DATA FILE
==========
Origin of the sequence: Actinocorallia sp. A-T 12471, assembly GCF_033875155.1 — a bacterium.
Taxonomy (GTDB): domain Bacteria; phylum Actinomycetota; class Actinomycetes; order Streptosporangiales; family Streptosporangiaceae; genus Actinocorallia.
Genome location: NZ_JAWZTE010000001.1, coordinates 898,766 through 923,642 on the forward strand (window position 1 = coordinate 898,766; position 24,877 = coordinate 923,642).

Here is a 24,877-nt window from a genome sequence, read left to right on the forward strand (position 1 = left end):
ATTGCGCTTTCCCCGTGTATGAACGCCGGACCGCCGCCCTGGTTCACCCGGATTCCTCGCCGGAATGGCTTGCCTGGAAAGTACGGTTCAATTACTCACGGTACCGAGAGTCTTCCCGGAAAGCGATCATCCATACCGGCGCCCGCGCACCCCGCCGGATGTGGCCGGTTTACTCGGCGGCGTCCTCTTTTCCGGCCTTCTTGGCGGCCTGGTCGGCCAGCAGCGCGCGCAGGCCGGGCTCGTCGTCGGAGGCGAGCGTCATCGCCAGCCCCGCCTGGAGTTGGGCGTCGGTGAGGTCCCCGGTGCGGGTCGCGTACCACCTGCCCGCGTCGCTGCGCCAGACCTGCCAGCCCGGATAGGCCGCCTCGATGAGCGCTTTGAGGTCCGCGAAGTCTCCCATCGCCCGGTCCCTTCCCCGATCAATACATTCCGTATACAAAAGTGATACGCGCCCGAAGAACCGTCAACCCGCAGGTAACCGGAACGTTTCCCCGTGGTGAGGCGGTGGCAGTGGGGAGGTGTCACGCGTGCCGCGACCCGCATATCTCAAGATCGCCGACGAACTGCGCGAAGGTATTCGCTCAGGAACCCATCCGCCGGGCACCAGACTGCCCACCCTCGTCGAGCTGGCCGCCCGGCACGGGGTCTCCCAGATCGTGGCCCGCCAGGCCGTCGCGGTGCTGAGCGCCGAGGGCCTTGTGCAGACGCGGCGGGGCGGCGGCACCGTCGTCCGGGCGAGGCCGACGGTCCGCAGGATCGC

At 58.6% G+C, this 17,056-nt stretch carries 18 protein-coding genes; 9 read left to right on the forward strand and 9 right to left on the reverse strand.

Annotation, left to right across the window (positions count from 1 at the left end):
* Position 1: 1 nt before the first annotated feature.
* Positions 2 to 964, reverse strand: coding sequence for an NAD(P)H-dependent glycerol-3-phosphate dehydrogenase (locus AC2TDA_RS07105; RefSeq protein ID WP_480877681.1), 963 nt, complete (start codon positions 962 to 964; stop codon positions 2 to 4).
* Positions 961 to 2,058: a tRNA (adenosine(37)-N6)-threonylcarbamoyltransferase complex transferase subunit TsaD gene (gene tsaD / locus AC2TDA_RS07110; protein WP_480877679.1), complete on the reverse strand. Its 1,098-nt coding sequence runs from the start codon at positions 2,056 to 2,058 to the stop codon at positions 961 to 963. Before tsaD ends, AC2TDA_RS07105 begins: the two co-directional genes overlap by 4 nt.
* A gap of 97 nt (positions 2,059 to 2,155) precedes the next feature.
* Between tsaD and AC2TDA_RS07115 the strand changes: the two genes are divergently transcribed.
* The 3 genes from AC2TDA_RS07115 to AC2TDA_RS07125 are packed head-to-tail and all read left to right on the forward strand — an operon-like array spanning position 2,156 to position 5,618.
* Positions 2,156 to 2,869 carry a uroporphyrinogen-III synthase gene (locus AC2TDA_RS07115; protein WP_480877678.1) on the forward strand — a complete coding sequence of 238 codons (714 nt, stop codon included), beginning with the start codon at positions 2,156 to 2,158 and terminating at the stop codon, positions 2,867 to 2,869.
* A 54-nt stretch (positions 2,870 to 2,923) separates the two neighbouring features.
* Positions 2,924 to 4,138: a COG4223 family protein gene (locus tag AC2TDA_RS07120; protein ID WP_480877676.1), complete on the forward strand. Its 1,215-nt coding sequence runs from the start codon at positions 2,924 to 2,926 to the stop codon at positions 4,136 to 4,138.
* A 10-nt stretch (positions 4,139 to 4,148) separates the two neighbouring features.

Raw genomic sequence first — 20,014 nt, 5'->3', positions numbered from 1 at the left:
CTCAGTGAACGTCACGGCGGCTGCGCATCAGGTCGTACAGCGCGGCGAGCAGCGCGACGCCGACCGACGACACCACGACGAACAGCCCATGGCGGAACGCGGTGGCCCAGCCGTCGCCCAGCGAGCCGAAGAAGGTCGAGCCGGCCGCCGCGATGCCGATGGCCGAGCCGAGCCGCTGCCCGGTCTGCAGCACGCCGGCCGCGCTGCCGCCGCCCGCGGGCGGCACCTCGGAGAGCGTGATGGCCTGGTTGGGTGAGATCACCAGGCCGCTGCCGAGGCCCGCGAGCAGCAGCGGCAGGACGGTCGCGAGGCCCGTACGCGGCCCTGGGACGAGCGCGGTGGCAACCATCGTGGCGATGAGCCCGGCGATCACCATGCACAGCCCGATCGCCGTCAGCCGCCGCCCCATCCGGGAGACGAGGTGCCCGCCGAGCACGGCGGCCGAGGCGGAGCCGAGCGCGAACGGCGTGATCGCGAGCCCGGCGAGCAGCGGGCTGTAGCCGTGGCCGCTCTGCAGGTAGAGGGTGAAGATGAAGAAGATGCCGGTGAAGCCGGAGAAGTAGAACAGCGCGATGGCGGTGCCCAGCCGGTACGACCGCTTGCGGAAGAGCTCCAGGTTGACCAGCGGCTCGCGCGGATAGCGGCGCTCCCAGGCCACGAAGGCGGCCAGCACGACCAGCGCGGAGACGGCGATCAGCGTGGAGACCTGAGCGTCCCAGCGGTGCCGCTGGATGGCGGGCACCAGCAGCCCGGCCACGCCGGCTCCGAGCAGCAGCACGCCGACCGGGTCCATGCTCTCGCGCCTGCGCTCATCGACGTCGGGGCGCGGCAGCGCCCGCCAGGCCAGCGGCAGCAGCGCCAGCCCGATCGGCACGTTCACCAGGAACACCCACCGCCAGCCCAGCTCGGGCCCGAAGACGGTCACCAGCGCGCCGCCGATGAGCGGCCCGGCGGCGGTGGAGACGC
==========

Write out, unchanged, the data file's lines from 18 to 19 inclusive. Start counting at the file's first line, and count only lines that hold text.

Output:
Raw genomic sequence first — 20,014 nt, 5'->3', positions numbered from 1 at the left:
CTCAGTGAACGTCACGGCGGCTGCGCATCAGGTCGTACAGCGCGGCGAGCAGCGCGACGCCGACCGACGACACCACGACGAACAGCCCATGGCGGAACGCGGTGGCCCAGCCGTCGCCCAGCGAGCCGAAGAAGGTCGAGCCGGCCGCCGCGATGCCGATGGCCGAGCCGAGCCGCTGCCCGGTCTGCAGCACGCCGGCCGCGCTGCCGCCGCCCGCGGGCGGCACCTCGGAGAGCGTGATGGCCTGGTTGGGTGAGATCACCAGGCCGCTGCCGAGGCCCGCGAGCAGCAGCGGCAGGACGGTCGCGAGGCCCGTACGCGGCCCTGGGACGAGCGCGGTGGCAACCATCGTGGCGATGAGCCCGGCGATCACCATGCACAGCCCGATCGCCGTCAGCCGCCGCCCCATCCGGGAGACGAGGTGCCCGCCGAGCACGGCGGCCGAGGCGGAGCCGAGCGCGAACGGCGTGATCGCGAGCCCGGCGAGCAGCGGGCTGTAGCCGTGGCCGCTCTGCAGGTAGAGGGTGAAGATGAAGAAGATGCCGGTGAAGCCGGAGAAGTAGAACAGCGCGATGGCGGTGCCCAGCCGGTACGACCGCTTGCGGAAGAGCTCCAGGTTGACCAGCGGCTCGCGCGGATAGCGGCGCTCCCAGGCCACGAAGGCGGCCAGCACGACCAGCGCGGAGACGGCGATCAGCGTGGAGACCTGAGCGTCCCAGCGGTGCCGCTGGATGGCGGGCACCAGCAGCCCGGCCACGCCGGCTCCGAGCAGCAGCACGCCGACCGGGTCCATGCTCTCGCGCCTGCGCTCATCGACGTCGGGGCGCGGCAGCGCCCGCCAGGCCAGCGGCAGCAGCGCCAGCCCGATCGGCACGTTCACCAGGAACACCCACCGCCAGCCCAGCTCGGGCCCGAAGACGGTCACCAGCGCGCCGCCGATGAGCGGCCCGGCGGCGGTGGAGACGC